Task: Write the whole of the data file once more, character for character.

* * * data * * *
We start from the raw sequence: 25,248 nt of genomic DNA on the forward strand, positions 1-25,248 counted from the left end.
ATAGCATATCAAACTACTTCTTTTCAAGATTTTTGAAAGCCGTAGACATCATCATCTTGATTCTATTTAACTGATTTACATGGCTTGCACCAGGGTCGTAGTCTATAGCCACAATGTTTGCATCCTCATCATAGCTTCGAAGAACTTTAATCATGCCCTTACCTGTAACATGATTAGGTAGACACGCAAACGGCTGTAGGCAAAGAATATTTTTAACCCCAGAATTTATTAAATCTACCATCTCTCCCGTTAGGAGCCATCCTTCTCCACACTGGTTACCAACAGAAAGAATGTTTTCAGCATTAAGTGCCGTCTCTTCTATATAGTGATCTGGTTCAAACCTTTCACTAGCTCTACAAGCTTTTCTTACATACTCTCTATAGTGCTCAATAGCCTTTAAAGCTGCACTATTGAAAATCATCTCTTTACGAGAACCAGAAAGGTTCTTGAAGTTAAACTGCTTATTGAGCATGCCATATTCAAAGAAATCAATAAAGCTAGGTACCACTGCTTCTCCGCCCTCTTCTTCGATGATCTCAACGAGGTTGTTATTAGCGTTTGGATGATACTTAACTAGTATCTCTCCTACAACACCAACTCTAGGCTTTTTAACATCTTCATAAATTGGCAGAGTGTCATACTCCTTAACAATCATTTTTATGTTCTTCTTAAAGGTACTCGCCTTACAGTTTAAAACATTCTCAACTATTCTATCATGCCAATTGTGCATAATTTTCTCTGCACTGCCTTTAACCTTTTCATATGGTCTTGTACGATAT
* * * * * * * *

We start from the raw sequence: 25,248 nt of genomic DNA on the forward strand, positions 1-25,248 counted from the left end.
ATAGCATATCAAACTACTTCTTTTCAAGATTTTTGAAAGCCGTAGACATCATCATCTTGATTCTATTTAACTGATTTACATGGCTTGCACCAGGGTCGTAGTCTATAGCCACAATGTTTGCATCCTCATCATAGCTTCGAAGAACTTTAATCATGCCCTTACCTGTAACATGATTAGGTAGACACGCAAACGGCTGTAGGCAAAGAATATTTTTAACCCCAGAATTTATTAAATCTACCATCTCTCCCGTTAGGAGCCATCCTTCTCCACACTGGTTACCAACAGAAAGAATGTTTTCAGCATTAAGTGCCGTCTCTTCTATATAGTGATCTGGTTCAAACCTTTCACTAGCTCTACAAGCTTTTCTTACATACTCTCTATAGTGCTCAATAGCCTTTAAAGCTGCACTATTGAAAATCATCTCTTTACGAGAACCAGAAAGGTTCTTGAAGTTAAACTGCTTATTGAGCATGCCATATTCAAAGAAATCAATAAAGCTAGGTACCACTGCTTCTCCGCCCTCTTCTTCGATGATCTCAACGAGGTTGTTATTAGCGTTTGGATGATACTTAACTAGTATCTCTCCTACAACACCAACTCTAGGCTTTTTAACATCTTCATAAATTGGCAGAGTGTCATACTCCTTAACAATCATTTTTATGTTCTTCTTAAAGGTACTCGCCTTACAGTTTAAAACATTCTCAACTATTCTATCATGCCAATTGTGCATAATTTTCTCTGCACTGCCTTTAACCTTTTCATATGGTCTTGTACGATAT